Mandatory automatic exchange of information encompasses income from employment, director’s fees, life insurance products not covered by other EU legal instruments on exchange of information and other similar measures, pensions and ownership of and income from immovable property, for taxable periods from 1 January 2014. This exchange should take place once a year, within six months following the end of the year immediately preceding the year of assessment during which the information became available. Under Maltese implementing regulation, this procedure comes into force as of 1 January 2015.

Finally, spontaneous exchange takes place when:

(a) the competent authority of one Member State has grounds for supposing that there may be a loss of tax in the other Member State;

(b) a person liable to tax obtains a reduction in, or an exemption from, tax in one Member State which would give rise to an increase in tax or to liability to tax in the other Member State;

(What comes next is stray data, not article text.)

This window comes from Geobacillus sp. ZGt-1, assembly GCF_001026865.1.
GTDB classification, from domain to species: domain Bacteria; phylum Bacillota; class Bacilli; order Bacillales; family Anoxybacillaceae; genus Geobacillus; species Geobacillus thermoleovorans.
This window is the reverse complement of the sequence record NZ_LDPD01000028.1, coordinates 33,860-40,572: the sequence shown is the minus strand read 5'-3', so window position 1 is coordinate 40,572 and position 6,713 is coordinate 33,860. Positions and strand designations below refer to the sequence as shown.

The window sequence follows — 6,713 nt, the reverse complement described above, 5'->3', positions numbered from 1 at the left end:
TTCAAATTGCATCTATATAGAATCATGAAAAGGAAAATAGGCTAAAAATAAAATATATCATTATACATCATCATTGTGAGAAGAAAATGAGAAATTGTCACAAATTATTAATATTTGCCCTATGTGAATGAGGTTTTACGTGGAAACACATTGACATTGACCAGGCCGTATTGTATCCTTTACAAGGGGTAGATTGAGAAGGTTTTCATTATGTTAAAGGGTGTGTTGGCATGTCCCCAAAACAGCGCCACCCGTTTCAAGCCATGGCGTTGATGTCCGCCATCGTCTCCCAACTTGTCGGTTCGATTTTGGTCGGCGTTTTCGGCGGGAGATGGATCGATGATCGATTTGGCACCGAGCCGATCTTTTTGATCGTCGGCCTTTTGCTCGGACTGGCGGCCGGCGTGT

(c) business dealings between a person liable to tax in one Member State and a person liable to tax in the other Member State are conducted through one or more countries in such a way that a saving in tax may result in one or the other Member State or in both;

(d) the competent authority of a Member State has grounds for supposing that a saving of tax may result from artificial transfers of profits within groups of enterprises;

(e) information forwarded to one Member State by the competent authority of the other Member State has enabled information to be obtained which may be relevant in assessing liability to tax in the latter Member State.

Moreover, administrative cooperation may take forms of simultaneous controls or presence in administrative offices and participation in administrative enquiries.